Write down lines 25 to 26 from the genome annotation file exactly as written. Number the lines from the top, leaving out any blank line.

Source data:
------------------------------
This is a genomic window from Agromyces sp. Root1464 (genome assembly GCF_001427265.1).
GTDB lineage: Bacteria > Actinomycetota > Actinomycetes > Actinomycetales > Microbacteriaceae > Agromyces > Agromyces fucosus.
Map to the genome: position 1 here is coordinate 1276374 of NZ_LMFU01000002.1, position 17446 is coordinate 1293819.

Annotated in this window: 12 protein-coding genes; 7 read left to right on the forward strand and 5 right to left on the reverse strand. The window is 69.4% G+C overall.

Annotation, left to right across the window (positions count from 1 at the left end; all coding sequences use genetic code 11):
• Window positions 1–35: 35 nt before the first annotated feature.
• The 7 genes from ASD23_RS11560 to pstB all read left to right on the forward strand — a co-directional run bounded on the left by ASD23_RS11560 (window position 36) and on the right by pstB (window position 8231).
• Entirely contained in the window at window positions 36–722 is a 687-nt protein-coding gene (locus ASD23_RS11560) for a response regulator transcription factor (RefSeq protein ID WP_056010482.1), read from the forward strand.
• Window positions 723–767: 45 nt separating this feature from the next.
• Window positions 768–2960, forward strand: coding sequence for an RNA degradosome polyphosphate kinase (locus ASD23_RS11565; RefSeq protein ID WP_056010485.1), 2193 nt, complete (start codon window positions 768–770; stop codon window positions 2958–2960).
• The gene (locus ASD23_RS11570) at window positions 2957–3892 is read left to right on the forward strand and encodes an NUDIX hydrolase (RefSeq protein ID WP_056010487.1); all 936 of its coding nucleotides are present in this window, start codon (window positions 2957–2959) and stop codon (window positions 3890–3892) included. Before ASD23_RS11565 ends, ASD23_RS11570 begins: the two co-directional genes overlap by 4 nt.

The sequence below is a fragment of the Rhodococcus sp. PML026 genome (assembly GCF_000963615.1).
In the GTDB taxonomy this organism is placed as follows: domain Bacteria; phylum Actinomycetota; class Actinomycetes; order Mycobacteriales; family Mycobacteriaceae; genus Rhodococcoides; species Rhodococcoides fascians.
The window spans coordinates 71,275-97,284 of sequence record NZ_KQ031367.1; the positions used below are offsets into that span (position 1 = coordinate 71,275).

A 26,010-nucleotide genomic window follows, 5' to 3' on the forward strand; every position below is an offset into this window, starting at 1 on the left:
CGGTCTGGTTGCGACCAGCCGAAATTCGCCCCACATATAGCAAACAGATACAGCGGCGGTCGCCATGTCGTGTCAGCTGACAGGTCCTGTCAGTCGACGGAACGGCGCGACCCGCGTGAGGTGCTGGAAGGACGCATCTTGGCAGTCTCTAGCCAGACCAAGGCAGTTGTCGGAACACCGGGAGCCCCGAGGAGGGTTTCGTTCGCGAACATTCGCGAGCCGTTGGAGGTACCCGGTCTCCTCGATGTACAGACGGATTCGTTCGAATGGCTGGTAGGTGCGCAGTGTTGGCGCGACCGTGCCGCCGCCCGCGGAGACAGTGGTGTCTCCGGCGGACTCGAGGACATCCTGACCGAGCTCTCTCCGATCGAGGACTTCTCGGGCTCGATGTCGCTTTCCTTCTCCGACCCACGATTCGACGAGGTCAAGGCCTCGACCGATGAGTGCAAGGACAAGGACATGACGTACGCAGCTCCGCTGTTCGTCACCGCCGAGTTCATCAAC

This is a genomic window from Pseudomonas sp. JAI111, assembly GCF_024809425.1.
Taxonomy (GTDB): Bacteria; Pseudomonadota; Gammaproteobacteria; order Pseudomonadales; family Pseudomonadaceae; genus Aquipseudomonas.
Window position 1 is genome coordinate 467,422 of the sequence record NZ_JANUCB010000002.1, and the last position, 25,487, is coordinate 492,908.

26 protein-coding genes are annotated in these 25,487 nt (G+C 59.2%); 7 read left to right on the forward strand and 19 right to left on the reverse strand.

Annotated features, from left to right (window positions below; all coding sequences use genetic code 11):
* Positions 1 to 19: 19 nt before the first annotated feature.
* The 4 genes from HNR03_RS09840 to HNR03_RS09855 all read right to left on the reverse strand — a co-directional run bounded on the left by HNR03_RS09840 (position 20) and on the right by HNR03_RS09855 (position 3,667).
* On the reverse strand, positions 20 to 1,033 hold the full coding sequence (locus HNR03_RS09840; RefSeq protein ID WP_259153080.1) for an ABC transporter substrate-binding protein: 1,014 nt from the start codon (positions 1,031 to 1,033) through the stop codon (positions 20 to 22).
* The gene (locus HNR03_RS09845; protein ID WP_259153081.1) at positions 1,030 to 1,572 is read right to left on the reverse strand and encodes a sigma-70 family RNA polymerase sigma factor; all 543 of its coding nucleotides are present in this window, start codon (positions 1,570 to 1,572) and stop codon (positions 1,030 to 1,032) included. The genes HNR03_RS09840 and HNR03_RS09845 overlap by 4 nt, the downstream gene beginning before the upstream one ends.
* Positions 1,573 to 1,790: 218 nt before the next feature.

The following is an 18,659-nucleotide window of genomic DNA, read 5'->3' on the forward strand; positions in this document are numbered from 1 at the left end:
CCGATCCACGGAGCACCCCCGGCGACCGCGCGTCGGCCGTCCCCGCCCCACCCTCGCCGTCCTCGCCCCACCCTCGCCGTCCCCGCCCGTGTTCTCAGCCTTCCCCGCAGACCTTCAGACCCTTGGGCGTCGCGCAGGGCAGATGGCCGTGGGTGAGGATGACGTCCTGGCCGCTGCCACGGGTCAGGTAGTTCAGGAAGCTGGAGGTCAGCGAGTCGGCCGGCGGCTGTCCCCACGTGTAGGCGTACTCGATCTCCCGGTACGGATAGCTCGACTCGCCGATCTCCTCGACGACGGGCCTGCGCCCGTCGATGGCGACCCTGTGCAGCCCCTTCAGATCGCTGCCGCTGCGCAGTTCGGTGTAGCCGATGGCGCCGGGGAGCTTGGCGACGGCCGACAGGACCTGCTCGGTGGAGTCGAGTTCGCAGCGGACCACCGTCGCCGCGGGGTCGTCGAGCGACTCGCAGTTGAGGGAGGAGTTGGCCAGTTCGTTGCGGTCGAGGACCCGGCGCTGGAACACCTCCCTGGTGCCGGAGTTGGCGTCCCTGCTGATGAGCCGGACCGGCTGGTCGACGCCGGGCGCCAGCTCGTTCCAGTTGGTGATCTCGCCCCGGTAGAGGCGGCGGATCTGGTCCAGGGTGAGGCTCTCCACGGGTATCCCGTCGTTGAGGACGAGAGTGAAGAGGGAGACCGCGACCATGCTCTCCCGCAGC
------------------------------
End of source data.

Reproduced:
* The gene (locus HNR03_RS09845; protein ID WP_259153081.1) at positions 1,030 to 1,572 is read right to left on the reverse strand and encodes a sigma-70 family RNA polymerase sigma factor; all 543 of its coding nucleotides are present in this window, start codon (positions 1,570 to 1,572) and stop codon (positions 1,030 to 1,032) included. The genes HNR03_RS09840 and HNR03_RS09845 overlap by 4 nt, the downstream gene beginning before the upstream one ends.
* Positions 1,573 to 1,790: 218 nt before the next feature.